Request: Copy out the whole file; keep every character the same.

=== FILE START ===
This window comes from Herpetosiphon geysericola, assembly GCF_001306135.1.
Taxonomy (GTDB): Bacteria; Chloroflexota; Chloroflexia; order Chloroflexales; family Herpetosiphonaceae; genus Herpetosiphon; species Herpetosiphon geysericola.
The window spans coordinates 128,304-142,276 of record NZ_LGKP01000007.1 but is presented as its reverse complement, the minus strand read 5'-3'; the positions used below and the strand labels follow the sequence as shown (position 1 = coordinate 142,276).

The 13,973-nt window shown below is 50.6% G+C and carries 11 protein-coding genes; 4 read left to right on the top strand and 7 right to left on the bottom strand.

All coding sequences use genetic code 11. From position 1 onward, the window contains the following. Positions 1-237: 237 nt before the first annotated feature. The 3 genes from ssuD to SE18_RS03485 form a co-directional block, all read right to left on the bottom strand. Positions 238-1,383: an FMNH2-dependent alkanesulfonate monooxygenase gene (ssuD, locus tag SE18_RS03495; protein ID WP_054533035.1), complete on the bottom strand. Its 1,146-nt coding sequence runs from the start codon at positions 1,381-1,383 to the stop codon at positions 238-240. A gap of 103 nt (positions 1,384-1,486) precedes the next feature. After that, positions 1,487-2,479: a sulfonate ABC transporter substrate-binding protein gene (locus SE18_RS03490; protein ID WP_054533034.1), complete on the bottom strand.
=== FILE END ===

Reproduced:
This window comes from Herpetosiphon geysericola, assembly GCF_001306135.1.
Taxonomy (GTDB): Bacteria; Chloroflexota; Chloroflexia; order Chloroflexales; family Herpetosiphonaceae; genus Herpetosiphon; species Herpetosiphon geysericola.
The window spans coordinates 128,304-142,276 of record NZ_LGKP01000007.1 but is presented as its reverse complement, the minus strand read 5'-3'; the positions used below and the strand labels follow the sequence as shown (position 1 = coordinate 142,276).

The 13,973-nt window shown below is 50.6% G+C and carries 11 protein-coding genes; 4 read left to right on the top strand and 7 right to left on the bottom strand.

All coding sequences use genetic code 11. From position 1 onward, the window contains the following. Positions 1-237: 237 nt before the first annotated feature. The 3 genes from ssuD to SE18_RS03485 form a co-directional block, all read right to left on the bottom strand. Positions 238-1,383: an FMNH2-dependent alkanesulfonate monooxygenase gene (ssuD, locus tag SE18_RS03495; protein ID WP_054533035.1), complete on the bottom strand. Its 1,146-nt coding sequence runs from the start codon at positions 1,381-1,383 to the stop codon at positions 238-240. A gap of 103 nt (positions 1,384-1,486) precedes the next feature. After that, positions 1,487-2,479: a sulfonate ABC transporter substrate-binding protein gene (locus SE18_RS03490; protein ID WP_054533034.1), complete on the bottom strand.